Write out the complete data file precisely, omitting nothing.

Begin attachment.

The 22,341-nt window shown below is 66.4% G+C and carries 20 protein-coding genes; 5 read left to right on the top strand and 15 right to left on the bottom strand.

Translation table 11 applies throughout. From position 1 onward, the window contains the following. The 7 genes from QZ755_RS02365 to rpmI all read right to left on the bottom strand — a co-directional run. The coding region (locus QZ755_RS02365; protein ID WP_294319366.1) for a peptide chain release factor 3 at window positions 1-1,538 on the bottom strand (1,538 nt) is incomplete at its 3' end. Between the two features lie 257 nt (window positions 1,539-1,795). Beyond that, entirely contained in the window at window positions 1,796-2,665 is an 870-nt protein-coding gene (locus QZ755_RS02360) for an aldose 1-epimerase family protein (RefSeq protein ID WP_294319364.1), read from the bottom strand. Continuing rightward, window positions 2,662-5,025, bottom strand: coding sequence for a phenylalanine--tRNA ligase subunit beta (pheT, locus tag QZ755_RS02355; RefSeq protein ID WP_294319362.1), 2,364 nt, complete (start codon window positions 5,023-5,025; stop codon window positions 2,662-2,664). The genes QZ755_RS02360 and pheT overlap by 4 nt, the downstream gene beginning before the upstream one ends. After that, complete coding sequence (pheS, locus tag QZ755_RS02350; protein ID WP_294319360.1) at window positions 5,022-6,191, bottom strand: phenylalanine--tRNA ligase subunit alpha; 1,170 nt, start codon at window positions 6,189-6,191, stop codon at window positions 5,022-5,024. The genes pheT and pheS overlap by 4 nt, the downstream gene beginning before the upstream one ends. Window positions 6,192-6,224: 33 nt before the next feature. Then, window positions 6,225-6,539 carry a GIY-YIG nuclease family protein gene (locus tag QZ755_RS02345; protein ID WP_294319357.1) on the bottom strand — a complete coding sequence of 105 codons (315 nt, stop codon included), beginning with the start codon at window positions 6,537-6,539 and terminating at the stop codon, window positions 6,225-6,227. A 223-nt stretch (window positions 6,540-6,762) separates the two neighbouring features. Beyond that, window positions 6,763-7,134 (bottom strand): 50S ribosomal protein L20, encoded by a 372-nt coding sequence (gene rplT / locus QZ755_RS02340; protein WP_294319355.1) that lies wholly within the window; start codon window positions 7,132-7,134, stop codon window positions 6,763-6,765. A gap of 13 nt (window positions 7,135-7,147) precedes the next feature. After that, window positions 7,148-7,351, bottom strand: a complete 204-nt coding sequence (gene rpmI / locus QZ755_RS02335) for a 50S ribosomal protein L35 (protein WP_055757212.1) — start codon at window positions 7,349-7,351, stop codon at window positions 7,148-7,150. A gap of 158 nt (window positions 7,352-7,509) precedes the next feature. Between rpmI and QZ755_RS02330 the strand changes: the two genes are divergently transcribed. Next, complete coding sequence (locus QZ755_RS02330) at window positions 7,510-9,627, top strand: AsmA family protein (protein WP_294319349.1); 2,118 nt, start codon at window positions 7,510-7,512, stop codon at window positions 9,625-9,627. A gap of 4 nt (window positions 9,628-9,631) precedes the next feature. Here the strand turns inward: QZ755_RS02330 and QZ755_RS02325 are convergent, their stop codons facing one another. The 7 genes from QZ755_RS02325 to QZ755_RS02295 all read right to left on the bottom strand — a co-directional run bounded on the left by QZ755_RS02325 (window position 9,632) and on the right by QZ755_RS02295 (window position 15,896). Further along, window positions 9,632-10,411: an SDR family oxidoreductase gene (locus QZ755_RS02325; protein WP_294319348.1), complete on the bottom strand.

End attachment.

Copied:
The 22,341-nt window shown below is 66.4% G+C and carries 20 protein-coding genes; 5 read left to right on the top strand and 15 right to left on the bottom strand.

Translation table 11 applies throughout. From position 1 onward, the window contains the following. The 7 genes from QZ755_RS02365 to rpmI all read right to left on the bottom strand — a co-directional run. The coding region (locus QZ755_RS02365; protein ID WP_294319366.1) for a peptide chain release factor 3 at window positions 1-1,538 on the bottom strand (1,538 nt) is incomplete at its 3' end. Between the two features lie 257 nt (window positions 1,539-1,795). Beyond that, entirely contained in the window at window positions 1,796-2,665 is an 870-nt protein-coding gene (locus QZ755_RS02360) for an aldose 1-epimerase family protein (RefSeq protein ID WP_294319364.1), read from the bottom strand. Continuing rightward, window positions 2,662-5,025, bottom strand: coding sequence for a phenylalanine--tRNA ligase subunit beta (pheT, locus tag QZ755_RS02355; RefSeq protein ID WP_294319362.1), 2,364 nt, complete (start codon window positions 5,023-5,025; stop codon window positions 2,662-2,664). The genes QZ755_RS02360 and pheT overlap by 4 nt, the downstream gene beginning before the upstream one ends. After that, complete coding sequence (pheS, locus tag QZ755_RS02350; protein ID WP_294319360.1) at window positions 5,022-6,191, bottom strand: phenylalanine--tRNA ligase subunit alpha; 1,170 nt, start codon at window positions 6,189-6,191, stop codon at window positions 5,022-5,024. The genes pheT and pheS overlap by 4 nt, the downstream gene beginning before the upstream one ends. Window positions 6,192-6,224: 33 nt before the next feature. Then, window positions 6,225-6,539 carry a GIY-YIG nuclease family protein gene (locus tag QZ755_RS02345; protein ID WP_294319357.1) on the bottom strand — a complete coding sequence of 105 codons (315 nt, stop codon included), beginning with the start codon at window positions 6,537-6,539 and terminating at the stop codon, window positions 6,225-6,227. A 223-nt stretch (window positions 6,540-6,762) separates the two neighbouring features. Beyond that, window positions 6,763-7,134 (bottom strand): 50S ribosomal protein L20, encoded by a 372-nt coding sequence (gene rplT / locus QZ755_RS02340; protein WP_294319355.1) that lies wholly within the window; start codon window positions 7,132-7,134, stop codon window positions 6,763-6,765. A gap of 13 nt (window positions 7,135-7,147) precedes the next feature. After that, window positions 7,148-7,351, bottom strand: a complete 204-nt coding sequence (gene rpmI / locus QZ755_RS02335) for a 50S ribosomal protein L35 (protein WP_055757212.1) — start codon at window positions 7,349-7,351, stop codon at window positions 7,148-7,150. A gap of 158 nt (window positions 7,352-7,509) precedes the next feature. Between rpmI and QZ755_RS02330 the strand changes: the two genes are divergently transcribed. Next, complete coding sequence (locus QZ755_RS02330) at window positions 7,510-9,627, top strand: AsmA family protein (protein WP_294319349.1); 2,118 nt, start codon at window positions 7,510-7,512, stop codon at window positions 9,625-9,627. A gap of 4 nt (window positions 9,628-9,631) precedes the next feature. Here the strand turns inward: QZ755_RS02330 and QZ755_RS02325 are convergent, their stop codons facing one another. The 7 genes from QZ755_RS02325 to QZ755_RS02295 all read right to left on the bottom strand — a co-directional run bounded on the left by QZ755_RS02325 (window position 9,632) and on the right by QZ755_RS02295 (window position 15,896). Further along, window positions 9,632-10,411: an SDR family oxidoreductase gene (locus QZ755_RS02325; protein WP_294319348.1), complete on the bottom strand.